- Fortis Property Group’s 58-story luxury Manhattan condo high-rise is leaning, according to a lawsuit filed by former construction manager Pizzarotti LLC. The contractor said work should be halted until a safe building redesign can be issued and in the meantime is suing to recover the amounts it claims Fortis owes.
- Pizzarotti claims that, prior to its joining the project in 2015, a geotechnical consultant recommended Fortis use a foundation design that included deep piles driven into bedrock but that Fortis went with an alternative system to save money. This, the contractor alleges, has resulted in a possibly unsafe structure that is leaning three inches to the north. The suit claims that this could affect the building’s future elevator operations, cause waterproofing problems and breaks in windows and result in facade components falling to the street below.
- In addition to the injunction stopping work on the project and claims for extra costs and unpaid bills, Pizzarotti also wants the court to determine that its contract with Fortis has been properly terminated.
A Fortis spokesman told the Commercial Observer that Pizzarotti’s claims are “patently false,” and that the company defaulted on its contract. Fortis also said the leaning issue was not a safety hazard and that a redesign of the facade by the new contractor, Ray Builders, was the only action required to resolve what it characterized as an “alignment issue.”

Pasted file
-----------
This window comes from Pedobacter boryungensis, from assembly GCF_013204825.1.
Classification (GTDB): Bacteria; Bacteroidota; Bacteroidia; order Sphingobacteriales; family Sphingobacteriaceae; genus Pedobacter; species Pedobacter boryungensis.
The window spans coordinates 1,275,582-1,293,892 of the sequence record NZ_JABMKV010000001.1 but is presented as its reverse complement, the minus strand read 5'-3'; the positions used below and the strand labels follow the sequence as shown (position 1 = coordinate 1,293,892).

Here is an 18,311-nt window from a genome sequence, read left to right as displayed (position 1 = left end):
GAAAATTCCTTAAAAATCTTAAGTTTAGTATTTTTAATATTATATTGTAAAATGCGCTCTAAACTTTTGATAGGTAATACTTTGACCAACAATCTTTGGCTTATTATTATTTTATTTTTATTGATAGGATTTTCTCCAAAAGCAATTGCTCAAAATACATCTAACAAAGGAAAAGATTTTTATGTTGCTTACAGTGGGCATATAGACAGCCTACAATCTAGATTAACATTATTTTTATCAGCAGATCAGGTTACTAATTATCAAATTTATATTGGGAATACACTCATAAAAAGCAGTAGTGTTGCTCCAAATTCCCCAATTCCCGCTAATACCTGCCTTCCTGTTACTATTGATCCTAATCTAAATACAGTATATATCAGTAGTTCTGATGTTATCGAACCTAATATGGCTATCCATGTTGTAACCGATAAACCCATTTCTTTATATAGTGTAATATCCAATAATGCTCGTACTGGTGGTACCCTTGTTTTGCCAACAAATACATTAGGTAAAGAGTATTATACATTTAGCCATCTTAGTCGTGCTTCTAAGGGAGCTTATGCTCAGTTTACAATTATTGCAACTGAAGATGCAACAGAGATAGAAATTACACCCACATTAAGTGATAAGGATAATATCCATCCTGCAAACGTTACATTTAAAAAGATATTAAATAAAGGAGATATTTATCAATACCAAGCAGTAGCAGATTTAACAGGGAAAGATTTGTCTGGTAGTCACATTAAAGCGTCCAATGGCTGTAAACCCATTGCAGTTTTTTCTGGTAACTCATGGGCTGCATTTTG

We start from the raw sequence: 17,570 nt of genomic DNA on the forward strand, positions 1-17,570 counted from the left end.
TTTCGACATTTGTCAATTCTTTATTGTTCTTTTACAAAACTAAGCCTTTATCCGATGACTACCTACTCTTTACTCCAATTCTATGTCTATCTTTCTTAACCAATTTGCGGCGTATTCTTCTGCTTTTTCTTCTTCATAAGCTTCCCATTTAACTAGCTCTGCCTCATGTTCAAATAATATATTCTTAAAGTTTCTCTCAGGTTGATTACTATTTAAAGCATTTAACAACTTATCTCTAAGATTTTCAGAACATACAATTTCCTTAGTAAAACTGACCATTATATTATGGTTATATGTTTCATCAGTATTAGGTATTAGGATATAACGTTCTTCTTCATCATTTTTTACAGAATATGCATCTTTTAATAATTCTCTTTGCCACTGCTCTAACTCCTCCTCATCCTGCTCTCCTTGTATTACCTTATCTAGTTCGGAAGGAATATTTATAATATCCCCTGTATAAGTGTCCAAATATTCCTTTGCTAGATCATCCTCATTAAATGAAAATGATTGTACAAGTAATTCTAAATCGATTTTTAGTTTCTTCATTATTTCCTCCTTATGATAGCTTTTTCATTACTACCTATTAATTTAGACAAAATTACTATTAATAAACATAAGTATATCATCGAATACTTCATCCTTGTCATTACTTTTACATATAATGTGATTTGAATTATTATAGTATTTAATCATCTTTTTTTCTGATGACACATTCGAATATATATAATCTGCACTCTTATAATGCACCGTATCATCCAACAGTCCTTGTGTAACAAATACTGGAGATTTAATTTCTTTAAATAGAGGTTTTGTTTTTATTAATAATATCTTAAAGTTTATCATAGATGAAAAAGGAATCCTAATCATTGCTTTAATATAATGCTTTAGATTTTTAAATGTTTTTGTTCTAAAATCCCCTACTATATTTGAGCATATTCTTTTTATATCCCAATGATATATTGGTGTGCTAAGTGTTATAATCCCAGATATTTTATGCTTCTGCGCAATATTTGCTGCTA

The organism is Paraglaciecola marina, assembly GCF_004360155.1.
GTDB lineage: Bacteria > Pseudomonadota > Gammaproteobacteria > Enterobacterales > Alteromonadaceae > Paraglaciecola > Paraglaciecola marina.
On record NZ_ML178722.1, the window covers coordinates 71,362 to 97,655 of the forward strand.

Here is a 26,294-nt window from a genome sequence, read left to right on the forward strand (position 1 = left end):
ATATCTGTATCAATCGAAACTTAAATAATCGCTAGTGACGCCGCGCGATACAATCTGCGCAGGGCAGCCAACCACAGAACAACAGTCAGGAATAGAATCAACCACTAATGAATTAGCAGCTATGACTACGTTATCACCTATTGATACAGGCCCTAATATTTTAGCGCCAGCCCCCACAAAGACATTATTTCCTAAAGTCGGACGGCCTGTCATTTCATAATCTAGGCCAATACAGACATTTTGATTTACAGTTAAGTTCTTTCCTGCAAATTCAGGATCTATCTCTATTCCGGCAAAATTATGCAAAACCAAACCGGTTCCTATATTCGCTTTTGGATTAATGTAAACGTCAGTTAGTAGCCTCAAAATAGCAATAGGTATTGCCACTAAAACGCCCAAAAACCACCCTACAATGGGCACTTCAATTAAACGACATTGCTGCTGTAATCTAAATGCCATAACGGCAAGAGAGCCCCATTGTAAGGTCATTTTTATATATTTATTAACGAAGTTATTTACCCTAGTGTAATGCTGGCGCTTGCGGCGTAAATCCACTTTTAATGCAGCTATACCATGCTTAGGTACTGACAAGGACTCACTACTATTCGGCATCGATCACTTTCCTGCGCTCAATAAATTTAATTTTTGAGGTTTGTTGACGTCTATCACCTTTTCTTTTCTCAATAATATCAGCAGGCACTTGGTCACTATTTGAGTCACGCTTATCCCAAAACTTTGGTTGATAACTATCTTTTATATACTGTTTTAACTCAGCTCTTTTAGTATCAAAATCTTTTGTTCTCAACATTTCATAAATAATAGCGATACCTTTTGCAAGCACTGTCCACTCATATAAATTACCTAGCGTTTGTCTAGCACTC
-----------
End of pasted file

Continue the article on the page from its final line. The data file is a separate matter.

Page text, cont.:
New York State Supreme Court documents include a copy of a review conducted by engineering firm Thornton Tomasetti. In the report, Thornton Tomasetti said …"critical omissions in the original design, coupled with the current failure to provide a comprehensive design solution that takes into account the movement experienced to date, as well as the movement that is anticipated to continue in the future, presents considerable operational, service and safety concerns.”
Building a stable structure on top of soft soil can be a challenge, as the developer and residents of the Millennium Tower condo building in San Francisco discovered.
The Millennium Tower has sunk more than 16 inches since it opened a decade ago and is reportedly leaning about 14 inches. The developers have pointed the finger of blame at the Transbay Joint Powers Authority’s $2.2 billion transit center and the dewatering that took place during its construction. But, like the Seaport Residences, Millennium chose not to employ a foundation that used piles to anchor the structure into bedrock. There have been a few proposed fixes, the most recent of which is a $100 million “perimeter pile upgrade.” To limit future movement, 52 steel-and-concrete piles — each measuring 24 inches in diameter and weighing 140,000 pounds — would be drilled into the bedrock 250 feet below the tower along two sides of the building.